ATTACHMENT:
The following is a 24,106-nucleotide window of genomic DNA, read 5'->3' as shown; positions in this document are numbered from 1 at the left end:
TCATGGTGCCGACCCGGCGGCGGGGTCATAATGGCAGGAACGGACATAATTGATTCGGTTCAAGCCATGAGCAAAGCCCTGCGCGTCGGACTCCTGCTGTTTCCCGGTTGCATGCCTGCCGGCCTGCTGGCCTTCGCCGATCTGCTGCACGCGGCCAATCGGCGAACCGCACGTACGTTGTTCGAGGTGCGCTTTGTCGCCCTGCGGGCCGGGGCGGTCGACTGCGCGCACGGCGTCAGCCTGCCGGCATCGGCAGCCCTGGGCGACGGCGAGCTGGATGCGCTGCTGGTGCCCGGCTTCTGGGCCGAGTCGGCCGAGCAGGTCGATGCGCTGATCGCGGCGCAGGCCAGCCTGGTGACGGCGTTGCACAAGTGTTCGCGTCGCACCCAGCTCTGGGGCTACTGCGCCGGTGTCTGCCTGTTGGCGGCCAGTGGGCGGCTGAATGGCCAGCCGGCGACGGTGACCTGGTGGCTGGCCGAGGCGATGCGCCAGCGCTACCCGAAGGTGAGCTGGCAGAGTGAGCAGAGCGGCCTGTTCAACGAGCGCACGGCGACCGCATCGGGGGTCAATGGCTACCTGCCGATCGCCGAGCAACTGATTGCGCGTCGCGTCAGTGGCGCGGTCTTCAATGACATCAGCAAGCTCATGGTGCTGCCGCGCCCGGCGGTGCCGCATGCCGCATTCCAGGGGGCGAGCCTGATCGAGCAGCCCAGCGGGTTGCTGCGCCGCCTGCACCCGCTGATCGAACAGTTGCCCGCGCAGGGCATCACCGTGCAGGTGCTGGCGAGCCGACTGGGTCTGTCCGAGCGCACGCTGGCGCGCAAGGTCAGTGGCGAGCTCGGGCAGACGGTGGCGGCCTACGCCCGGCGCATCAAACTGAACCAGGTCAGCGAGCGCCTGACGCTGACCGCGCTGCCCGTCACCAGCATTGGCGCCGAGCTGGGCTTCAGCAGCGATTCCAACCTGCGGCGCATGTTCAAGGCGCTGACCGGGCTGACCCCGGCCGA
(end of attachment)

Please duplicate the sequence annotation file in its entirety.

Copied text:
The following is a 24,106-nucleotide window of genomic DNA, read 5'->3' as shown; positions in this document are numbered from 1 at the left end:
TCATGGTGCCGACCCGGCGGCGGGGTCATAATGGCAGGAACGGACATAATTGATTCGGTTCAAGCCATGAGCAAAGCCCTGCGCGTCGGACTCCTGCTGTTTCCCGGTTGCATGCCTGCCGGCCTGCTGGCCTTCGCCGATCTGCTGCACGCGGCCAATCGGCGAACCGCACGTACGTTGTTCGAGGTGCGCTTTGTCGCCCTGCGGGCCGGGGCGGTCGACTGCGCGCACGGCGTCAGCCTGCCGGCATCGGCAGCCCTGGGCGACGGCGAGCTGGATGCGCTGCTGGTGCCCGGCTTCTGGGCCGAGTCGGCCGAGCAGGTCGATGCGCTGATCGCGGCGCAGGCCAGCCTGGTGACGGCGTTGCACAAGTGTTCGCGTCGCACCCAGCTCTGGGGCTACTGCGCCGGTGTCTGCCTGTTGGCGGCCAGTGGGCGGCTGAATGGCCAGCCGGCGACGGTGACCTGGTGGCTGGCCGAGGCGATGCGCCAGCGCTACCCGAAGGTGAGCTGGCAGAGTGAGCAGAGCGGCCTGTTCAACGAGCGCACGGCGACCGCATCGGGGGTCAATGGCTACCTGCCGATCGCCGAGCAACTGATTGCGCGTCGCGTCAGTGGCGCGGTCTTCAATGACATCAGCAAGCTCATGGTGCTGCCGCGCCCGGCGGTGCCGCATGCCGCATTCCAGGGGGCGAGCCTGATCGAGCAGCCCAGCGGGTTGCTGCGCCGCCTGCACCCGCTGATCGAACAGTTGCCCGCGCAGGGCATCACCGTGCAGGTGCTGGCGAGCCGACTGGGTCTGTCCGAGCGCACGCTGGCGCGCAAGGTCAGTGGCGAGCTCGGGCAGACGGTGGCGGCCTACGCCCGGCGCATCAAACTGAACCAGGTCAGCGAGCGCCTGACGCTGACCGCGCTGCCCGTCACCAGCATTGGCGCCGAGCTGGGCTTCAGCAGCGATTCCAACCTGCGGCGCATGTTCAAGGCGCTGACCGGGCTGACCCCGGCCGA